Department of Fish and Wildlife

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Possible data exposure for hunting and fishing license online sales system

Information belonging to customers who purchased hunting or fishing licenses from the FWD website may have been accessed improperly. Although there is no conclusive evidence of a misuse of customer information, security monitoring by the company which manages the website, bolstered by 3rd party forensics audits, have found traces of unauthorized server access occurrences in 2015 and January 2016. This has prompted the Fish & Wildlife Department to notify seven (7) customers of potential exposure of their credit card number. The department also urges customers who have purchased licenses online in the past 14 months to be vigilant and monitor their financial reports as an extra precaution. Free credit reports are available if consumers are concerned about possibly suspicious activity on their cards.

Although credit card information is not stored in the online license system, in seven (7) instances (out of almost 1.6 million transactions) it appears that customers who entered their credit card number into a wrong field during the purchase process could have had their credit card number subject to theft. In these seven cases, the customer records which had the potential for exposure did not include expiration dates or credit card codes necessary to process a transaction, lessening any risk of improper use.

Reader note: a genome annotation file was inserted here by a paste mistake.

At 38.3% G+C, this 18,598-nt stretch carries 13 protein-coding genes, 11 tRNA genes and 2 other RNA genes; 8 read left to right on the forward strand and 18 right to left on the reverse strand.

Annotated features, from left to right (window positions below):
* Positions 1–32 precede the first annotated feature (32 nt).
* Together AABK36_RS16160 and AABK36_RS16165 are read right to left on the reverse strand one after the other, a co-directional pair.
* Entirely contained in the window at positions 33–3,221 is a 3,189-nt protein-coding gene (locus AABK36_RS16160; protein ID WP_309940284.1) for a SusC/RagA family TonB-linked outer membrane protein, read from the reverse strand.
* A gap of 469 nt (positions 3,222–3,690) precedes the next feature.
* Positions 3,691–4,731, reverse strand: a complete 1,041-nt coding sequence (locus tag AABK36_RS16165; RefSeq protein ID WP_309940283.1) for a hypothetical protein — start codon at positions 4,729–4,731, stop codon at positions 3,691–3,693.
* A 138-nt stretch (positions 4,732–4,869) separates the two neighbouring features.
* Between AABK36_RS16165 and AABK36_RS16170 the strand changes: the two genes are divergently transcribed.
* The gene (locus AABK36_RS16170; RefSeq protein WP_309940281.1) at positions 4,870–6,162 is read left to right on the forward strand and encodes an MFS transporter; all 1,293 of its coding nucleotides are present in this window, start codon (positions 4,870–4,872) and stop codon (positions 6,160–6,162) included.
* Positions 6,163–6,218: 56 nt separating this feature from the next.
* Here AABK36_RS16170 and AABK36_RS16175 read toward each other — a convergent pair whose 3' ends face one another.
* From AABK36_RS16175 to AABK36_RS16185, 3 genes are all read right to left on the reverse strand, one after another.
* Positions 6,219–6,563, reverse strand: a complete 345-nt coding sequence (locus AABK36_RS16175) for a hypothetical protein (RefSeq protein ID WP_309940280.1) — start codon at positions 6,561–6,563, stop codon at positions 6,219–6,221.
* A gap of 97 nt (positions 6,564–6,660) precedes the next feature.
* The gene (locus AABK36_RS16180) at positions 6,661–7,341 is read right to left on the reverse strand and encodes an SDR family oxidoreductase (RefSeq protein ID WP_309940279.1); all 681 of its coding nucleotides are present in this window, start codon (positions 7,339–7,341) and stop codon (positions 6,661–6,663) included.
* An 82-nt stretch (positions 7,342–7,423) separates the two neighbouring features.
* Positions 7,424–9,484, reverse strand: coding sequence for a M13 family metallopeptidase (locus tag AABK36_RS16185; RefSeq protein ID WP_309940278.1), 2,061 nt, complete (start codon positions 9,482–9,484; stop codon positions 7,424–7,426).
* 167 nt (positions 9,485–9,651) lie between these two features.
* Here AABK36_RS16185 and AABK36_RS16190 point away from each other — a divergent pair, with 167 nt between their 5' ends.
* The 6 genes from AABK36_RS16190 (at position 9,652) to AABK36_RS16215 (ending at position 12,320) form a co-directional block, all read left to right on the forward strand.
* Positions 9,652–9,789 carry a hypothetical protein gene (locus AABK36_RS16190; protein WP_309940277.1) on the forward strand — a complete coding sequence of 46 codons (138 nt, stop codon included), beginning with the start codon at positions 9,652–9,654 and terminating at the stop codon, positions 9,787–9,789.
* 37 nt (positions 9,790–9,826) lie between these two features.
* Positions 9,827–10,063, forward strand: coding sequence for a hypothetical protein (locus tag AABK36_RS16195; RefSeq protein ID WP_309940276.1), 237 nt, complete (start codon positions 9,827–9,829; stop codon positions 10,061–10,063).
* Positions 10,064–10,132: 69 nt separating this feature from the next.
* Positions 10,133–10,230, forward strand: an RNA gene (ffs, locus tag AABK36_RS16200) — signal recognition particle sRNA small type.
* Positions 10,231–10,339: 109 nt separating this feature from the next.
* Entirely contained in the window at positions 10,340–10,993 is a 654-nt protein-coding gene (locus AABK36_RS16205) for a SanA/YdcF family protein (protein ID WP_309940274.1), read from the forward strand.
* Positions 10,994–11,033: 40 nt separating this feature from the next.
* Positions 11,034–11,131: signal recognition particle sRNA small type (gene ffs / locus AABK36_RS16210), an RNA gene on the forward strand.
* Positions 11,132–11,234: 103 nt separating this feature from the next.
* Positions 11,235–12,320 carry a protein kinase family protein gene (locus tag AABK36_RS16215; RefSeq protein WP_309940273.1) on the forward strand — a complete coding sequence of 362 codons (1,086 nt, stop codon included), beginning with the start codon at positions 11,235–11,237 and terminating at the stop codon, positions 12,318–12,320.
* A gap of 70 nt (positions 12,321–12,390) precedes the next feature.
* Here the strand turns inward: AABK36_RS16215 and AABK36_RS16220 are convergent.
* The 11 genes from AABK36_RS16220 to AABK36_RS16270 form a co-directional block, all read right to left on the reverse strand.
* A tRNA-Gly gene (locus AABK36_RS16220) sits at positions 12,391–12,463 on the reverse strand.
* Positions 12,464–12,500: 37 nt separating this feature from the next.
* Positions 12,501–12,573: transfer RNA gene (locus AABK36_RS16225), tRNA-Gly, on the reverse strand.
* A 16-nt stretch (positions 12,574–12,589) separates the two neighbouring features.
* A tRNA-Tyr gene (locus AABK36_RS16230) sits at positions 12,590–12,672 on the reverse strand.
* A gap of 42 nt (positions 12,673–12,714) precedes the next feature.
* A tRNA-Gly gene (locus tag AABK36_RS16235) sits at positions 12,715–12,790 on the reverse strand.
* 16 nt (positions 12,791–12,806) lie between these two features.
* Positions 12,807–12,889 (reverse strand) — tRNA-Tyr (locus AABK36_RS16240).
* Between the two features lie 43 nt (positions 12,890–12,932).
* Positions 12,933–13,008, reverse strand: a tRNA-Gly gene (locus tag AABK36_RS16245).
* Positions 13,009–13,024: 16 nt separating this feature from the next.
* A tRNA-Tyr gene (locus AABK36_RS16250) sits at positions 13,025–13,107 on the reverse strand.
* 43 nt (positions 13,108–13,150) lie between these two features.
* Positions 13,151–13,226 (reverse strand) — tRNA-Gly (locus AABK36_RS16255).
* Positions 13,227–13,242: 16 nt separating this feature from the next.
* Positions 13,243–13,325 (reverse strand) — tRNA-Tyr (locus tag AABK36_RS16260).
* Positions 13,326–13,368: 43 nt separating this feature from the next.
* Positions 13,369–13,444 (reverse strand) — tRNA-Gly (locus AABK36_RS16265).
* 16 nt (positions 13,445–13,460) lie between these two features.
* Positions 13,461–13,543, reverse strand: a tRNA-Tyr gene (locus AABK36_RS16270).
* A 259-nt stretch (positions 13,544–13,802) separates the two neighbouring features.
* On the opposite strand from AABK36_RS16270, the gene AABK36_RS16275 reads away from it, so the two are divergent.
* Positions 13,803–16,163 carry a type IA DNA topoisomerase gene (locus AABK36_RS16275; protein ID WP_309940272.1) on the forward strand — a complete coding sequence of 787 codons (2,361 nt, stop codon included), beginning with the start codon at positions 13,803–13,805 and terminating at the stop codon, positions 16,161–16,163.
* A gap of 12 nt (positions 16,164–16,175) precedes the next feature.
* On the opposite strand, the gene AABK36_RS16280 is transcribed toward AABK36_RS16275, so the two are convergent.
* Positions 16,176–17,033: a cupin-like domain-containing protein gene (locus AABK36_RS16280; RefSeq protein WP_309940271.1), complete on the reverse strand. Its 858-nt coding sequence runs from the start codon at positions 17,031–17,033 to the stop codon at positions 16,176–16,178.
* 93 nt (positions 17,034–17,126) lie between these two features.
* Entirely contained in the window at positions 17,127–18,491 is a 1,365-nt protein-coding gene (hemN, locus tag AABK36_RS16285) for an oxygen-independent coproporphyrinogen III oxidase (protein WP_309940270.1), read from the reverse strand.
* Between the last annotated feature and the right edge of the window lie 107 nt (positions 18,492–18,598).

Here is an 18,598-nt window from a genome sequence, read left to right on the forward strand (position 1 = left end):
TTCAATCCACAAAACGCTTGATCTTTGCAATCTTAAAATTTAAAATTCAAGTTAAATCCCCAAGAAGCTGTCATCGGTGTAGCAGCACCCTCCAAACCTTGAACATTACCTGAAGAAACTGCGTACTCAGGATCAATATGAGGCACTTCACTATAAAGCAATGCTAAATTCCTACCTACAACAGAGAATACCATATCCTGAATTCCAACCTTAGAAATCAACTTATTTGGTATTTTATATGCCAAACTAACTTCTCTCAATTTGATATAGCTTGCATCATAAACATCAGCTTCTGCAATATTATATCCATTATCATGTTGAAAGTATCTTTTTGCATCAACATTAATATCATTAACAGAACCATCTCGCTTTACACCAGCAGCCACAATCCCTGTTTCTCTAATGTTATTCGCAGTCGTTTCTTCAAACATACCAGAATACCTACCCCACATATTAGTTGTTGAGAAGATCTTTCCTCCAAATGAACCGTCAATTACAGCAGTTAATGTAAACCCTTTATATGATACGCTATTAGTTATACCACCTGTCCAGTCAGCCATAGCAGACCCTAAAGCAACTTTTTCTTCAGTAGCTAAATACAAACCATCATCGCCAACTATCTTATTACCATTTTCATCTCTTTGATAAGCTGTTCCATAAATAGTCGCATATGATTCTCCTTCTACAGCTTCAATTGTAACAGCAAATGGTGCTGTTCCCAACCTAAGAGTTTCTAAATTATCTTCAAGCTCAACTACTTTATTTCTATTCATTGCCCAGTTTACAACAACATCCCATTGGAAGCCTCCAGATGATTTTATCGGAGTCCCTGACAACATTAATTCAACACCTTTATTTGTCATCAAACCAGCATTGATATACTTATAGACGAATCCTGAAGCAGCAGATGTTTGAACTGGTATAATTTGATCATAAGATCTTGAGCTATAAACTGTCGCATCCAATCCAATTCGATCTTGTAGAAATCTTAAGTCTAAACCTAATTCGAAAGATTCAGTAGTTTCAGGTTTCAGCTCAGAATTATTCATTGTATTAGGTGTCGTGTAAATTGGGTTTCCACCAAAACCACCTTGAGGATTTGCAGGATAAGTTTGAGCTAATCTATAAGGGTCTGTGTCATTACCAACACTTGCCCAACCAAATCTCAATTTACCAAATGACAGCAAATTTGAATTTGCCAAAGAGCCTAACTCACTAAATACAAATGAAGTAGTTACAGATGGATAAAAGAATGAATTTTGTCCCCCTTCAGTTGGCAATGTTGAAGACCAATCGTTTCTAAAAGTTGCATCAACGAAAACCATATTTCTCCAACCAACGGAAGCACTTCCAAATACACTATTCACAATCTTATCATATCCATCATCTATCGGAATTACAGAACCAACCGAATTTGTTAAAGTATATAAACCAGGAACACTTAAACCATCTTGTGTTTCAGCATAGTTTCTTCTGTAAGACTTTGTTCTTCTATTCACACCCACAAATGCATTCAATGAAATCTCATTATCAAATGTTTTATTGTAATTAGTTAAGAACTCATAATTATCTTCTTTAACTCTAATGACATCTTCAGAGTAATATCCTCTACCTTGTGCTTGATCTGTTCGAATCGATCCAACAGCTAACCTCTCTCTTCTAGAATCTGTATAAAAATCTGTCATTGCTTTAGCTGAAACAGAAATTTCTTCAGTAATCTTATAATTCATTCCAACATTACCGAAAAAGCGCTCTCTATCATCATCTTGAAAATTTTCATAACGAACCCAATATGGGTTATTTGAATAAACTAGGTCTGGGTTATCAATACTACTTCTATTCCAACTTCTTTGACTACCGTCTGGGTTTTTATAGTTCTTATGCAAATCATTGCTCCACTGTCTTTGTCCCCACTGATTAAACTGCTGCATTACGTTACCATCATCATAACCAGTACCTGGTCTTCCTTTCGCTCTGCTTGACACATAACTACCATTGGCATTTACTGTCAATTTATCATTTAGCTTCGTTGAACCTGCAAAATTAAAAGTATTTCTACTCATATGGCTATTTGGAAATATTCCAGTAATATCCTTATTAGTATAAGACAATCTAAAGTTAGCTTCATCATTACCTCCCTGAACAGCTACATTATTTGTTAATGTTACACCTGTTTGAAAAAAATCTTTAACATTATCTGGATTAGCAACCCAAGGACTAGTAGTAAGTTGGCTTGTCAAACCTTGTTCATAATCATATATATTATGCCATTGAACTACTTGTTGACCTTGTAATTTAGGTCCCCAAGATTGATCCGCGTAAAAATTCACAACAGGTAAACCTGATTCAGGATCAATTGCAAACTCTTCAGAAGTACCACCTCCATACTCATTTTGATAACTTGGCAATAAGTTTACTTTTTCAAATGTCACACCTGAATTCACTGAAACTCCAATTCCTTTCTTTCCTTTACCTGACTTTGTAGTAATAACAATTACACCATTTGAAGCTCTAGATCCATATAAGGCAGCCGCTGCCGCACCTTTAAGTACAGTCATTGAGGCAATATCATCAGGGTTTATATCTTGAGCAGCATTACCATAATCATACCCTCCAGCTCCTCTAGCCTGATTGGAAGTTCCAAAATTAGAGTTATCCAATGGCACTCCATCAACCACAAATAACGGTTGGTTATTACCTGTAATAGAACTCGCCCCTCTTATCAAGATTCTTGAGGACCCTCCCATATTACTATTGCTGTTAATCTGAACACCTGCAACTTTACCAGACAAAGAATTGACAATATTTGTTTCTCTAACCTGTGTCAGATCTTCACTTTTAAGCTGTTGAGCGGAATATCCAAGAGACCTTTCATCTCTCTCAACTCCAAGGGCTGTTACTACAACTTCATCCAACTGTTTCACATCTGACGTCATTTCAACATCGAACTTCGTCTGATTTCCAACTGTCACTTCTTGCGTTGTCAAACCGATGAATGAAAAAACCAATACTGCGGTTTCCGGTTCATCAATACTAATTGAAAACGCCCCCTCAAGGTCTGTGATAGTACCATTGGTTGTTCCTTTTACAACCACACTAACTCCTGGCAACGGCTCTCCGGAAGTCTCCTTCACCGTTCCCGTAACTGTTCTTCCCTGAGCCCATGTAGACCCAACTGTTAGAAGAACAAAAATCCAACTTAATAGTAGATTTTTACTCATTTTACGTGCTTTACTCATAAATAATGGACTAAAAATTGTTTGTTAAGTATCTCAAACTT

After both an internal examination by the State of Vermont, and the completion of two external consultant reviews, there is no conclusive evidence of any misuse of customer information. However, although the reviews found no traces of any successful attempt to breach the customer system, the most recent examination by consultant Security Metrics found traces of an unauthorized accessing of some customer information. In an abundance of caution, and in order to ensure its valued customers have the information necessary to protect themselves, the Department is reaching out to the public as well as to seven specific customers after consultation with the Vermont Attorney General's Office and the Vermont Department of Information and Innovation.

"The results of the forensics audit provide no clear evidence that customers' information has been compromised, but in the interests of full disclosure we wanted to make sure the public knew the results of the most recent security review of the system were not definitive," said Louis Porter, commissioner of the Vermont Fish & Wildlife Department. "Those who purchase licenses are not only our valued customers, they also play an essential role in managing wildlife populations, and in ensuring that wild animals, birds and fish remain a part of the State of Vermont into the future."